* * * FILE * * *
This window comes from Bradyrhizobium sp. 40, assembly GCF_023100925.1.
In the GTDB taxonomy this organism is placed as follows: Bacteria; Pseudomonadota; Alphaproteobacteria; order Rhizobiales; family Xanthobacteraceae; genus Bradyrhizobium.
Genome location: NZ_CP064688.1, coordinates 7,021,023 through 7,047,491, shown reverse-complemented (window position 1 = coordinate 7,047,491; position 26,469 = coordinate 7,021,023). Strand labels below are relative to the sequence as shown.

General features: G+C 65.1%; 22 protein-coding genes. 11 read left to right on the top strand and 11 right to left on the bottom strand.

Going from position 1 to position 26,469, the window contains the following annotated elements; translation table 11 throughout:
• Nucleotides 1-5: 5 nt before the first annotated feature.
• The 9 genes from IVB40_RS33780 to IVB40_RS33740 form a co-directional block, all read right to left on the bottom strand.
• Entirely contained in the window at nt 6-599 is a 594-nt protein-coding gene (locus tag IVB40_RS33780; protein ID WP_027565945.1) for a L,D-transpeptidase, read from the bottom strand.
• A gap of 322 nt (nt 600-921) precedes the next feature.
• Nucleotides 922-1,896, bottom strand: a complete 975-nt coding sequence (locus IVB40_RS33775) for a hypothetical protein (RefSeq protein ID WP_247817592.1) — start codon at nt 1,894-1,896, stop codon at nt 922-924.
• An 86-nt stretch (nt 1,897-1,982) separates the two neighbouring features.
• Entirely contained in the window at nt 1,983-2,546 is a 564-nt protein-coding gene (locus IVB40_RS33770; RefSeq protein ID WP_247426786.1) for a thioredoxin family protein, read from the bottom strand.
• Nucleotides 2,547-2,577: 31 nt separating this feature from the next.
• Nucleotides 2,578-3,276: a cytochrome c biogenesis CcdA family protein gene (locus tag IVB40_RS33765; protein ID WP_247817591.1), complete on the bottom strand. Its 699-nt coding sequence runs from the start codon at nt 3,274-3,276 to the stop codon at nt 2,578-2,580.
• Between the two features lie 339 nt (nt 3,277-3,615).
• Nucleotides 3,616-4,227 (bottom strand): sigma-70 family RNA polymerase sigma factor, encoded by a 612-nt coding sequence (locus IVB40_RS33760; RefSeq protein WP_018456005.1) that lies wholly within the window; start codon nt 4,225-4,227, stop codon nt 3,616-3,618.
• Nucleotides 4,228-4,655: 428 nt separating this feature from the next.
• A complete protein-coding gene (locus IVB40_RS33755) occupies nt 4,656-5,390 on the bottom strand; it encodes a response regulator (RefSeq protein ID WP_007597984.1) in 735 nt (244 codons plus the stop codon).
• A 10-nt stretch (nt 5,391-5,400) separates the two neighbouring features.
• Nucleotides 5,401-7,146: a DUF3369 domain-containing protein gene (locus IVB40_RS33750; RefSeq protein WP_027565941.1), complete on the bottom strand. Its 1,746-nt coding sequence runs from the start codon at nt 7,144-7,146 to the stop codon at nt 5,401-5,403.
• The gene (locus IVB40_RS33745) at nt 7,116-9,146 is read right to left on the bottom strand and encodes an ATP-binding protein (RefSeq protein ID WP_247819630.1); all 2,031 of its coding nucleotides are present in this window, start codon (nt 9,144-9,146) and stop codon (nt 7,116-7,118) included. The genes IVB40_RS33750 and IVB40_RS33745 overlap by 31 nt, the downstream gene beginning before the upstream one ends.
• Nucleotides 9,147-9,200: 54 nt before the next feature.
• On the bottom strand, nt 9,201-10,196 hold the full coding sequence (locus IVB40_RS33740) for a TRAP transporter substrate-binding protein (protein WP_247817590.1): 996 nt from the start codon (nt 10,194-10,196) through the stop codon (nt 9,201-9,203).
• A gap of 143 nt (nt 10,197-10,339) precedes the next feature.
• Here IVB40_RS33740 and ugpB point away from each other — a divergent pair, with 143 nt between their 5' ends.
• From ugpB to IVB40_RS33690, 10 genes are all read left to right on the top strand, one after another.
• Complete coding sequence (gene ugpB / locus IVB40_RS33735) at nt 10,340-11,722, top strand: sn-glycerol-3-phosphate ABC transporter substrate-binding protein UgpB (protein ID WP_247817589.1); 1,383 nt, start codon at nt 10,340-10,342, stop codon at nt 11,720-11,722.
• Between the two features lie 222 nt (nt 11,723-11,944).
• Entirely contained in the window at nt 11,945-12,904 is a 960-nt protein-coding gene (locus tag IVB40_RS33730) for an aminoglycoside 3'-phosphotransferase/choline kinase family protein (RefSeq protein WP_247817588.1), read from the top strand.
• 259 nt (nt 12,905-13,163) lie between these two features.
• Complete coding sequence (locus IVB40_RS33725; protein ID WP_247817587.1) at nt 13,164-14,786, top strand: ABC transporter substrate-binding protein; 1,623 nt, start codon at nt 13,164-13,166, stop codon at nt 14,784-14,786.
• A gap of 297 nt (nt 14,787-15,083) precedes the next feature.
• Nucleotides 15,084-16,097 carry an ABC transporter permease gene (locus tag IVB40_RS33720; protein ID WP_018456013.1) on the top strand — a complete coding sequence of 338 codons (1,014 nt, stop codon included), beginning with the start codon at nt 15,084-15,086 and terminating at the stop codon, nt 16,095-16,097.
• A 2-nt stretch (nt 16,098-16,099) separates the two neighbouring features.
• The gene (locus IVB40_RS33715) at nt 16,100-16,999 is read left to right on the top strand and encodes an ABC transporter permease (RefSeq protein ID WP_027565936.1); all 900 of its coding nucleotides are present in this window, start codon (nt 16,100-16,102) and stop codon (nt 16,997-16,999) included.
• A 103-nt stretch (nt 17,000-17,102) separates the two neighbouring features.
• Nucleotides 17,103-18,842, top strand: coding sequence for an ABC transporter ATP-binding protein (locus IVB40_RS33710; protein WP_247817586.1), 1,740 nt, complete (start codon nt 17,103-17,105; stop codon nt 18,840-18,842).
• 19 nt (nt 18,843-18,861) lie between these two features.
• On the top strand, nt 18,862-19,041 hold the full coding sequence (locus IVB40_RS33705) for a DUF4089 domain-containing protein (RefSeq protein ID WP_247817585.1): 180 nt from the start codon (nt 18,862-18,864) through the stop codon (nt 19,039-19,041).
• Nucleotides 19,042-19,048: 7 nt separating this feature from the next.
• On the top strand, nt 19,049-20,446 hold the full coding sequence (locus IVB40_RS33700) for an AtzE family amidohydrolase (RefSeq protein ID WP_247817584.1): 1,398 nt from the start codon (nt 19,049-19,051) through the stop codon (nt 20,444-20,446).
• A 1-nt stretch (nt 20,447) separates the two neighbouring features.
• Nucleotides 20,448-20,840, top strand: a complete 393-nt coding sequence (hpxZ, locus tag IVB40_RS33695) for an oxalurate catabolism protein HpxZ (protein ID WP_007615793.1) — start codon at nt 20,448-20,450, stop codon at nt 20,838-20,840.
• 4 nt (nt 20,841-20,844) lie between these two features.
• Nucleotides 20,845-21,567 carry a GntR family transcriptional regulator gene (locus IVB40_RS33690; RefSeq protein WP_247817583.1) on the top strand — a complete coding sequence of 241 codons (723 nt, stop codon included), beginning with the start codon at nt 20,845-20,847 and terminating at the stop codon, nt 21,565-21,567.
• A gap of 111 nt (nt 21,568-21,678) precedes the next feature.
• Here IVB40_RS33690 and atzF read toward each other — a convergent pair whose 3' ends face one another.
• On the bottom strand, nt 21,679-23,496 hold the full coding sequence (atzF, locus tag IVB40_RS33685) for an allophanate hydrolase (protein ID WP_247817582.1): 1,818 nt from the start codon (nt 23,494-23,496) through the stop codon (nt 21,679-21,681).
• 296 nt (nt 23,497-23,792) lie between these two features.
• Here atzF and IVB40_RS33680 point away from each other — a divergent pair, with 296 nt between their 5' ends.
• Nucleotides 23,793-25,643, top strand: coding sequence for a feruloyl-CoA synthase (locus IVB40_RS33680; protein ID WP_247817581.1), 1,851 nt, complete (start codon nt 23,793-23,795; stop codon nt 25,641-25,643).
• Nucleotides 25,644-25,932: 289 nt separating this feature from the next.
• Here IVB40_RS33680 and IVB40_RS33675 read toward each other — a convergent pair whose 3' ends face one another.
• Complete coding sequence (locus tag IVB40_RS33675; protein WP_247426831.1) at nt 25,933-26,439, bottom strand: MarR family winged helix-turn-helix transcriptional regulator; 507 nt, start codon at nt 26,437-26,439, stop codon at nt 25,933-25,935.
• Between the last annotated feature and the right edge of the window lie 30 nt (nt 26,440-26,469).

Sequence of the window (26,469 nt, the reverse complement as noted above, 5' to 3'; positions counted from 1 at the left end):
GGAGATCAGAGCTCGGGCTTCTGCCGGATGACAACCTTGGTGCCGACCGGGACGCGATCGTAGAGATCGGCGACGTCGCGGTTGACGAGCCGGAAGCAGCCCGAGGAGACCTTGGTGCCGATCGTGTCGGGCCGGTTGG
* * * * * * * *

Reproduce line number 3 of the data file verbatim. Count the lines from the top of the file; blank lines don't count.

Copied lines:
Genome location: NZ_CP064688.1, coordinates 7,021,023 through 7,047,491, shown reverse-complemented (window position 1 = coordinate 7,047,491; position 26,469 = coordinate 7,021,023). Strand labels below are relative to the sequence as shown.